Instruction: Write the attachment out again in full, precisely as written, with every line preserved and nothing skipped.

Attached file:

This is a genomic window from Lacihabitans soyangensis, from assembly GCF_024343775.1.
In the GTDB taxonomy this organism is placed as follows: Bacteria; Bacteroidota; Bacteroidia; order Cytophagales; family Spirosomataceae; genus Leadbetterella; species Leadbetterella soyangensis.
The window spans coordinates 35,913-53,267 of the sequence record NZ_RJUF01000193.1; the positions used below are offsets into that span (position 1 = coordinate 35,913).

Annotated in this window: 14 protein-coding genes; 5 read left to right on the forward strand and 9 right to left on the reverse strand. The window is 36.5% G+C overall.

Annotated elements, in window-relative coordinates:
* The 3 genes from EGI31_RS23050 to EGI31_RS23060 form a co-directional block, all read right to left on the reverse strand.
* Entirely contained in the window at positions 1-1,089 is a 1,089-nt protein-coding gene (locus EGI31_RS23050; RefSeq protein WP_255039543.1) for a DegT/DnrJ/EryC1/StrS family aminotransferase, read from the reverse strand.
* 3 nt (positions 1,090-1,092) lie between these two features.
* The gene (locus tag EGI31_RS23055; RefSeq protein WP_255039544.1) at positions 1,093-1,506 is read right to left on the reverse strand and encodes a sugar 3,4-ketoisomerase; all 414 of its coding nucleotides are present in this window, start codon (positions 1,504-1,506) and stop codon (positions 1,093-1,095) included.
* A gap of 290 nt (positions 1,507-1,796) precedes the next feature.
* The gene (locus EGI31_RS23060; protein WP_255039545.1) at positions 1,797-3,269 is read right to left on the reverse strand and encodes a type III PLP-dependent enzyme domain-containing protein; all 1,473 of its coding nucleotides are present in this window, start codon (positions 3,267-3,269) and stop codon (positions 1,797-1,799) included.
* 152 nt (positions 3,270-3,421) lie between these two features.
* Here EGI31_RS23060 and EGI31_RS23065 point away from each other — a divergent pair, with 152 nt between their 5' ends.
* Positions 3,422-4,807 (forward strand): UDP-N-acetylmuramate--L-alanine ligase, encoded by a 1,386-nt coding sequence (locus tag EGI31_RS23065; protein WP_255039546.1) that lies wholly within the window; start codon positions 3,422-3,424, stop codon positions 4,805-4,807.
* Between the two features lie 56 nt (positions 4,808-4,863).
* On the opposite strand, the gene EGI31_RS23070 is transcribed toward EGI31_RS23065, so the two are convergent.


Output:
This is a genomic window from Lacihabitans soyangensis, from assembly GCF_024343775.1.
In the GTDB taxonomy this organism is placed as follows: Bacteria; Bacteroidota; Bacteroidia; order Cytophagales; family Spirosomataceae; genus Leadbetterella; species Leadbetterella soyangensis.
The window spans coordinates 35,913-53,267 of the sequence record NZ_RJUF01000193.1; the positions used below are offsets into that span (position 1 = coordinate 35,913).

Annotated in this window: 14 protein-coding genes; 5 read left to right on the forward strand and 9 right to left on the reverse strand. The window is 36.5% G+C overall.

Annotated elements, in window-relative coordinates:
* The 3 genes from EGI31_RS23050 to EGI31_RS23060 form a co-directional block, all read right to left on the reverse strand.
* Entirely contained in the window at positions 1-1,089 is a 1,089-nt protein-coding gene (locus EGI31_RS23050; RefSeq protein WP_255039543.1) for a DegT/DnrJ/EryC1/StrS family aminotransferase, read from the reverse strand.
* 3 nt (positions 1,090-1,092) lie between these two features.
* The gene (locus tag EGI31_RS23055; RefSeq protein WP_255039544.1) at positions 1,093-1,506 is read right to left on the reverse strand and encodes a sugar 3,4-ketoisomerase; all 414 of its coding nucleotides are present in this window, start codon (positions 1,504-1,506) and stop codon (positions 1,093-1,095) included.
* A gap of 290 nt (positions 1,507-1,796) precedes the next feature.
* The gene (locus EGI31_RS23060; protein WP_255039545.1) at positions 1,797-3,269 is read right to left on the reverse strand and encodes a type III PLP-dependent enzyme domain-containing protein; all 1,473 of its coding nucleotides are present in this window, start codon (positions 3,267-3,269) and stop codon (positions 1,797-1,799) included.
* 152 nt (positions 3,270-3,421) lie between these two features.
* Here EGI31_RS23060 and EGI31_RS23065 point away from each other — a divergent pair, with 152 nt between their 5' ends.
* Positions 3,422-4,807 (forward strand): UDP-N-acetylmuramate--L-alanine ligase, encoded by a 1,386-nt coding sequence (locus tag EGI31_RS23065; protein WP_255039546.1) that lies wholly within the window; start codon positions 3,422-3,424, stop codon positions 4,805-4,807.
* Between the two features lie 56 nt (positions 4,808-4,863).
* On the opposite strand, the gene EGI31_RS23070 is transcribed toward EGI31_RS23065, so the two are convergent.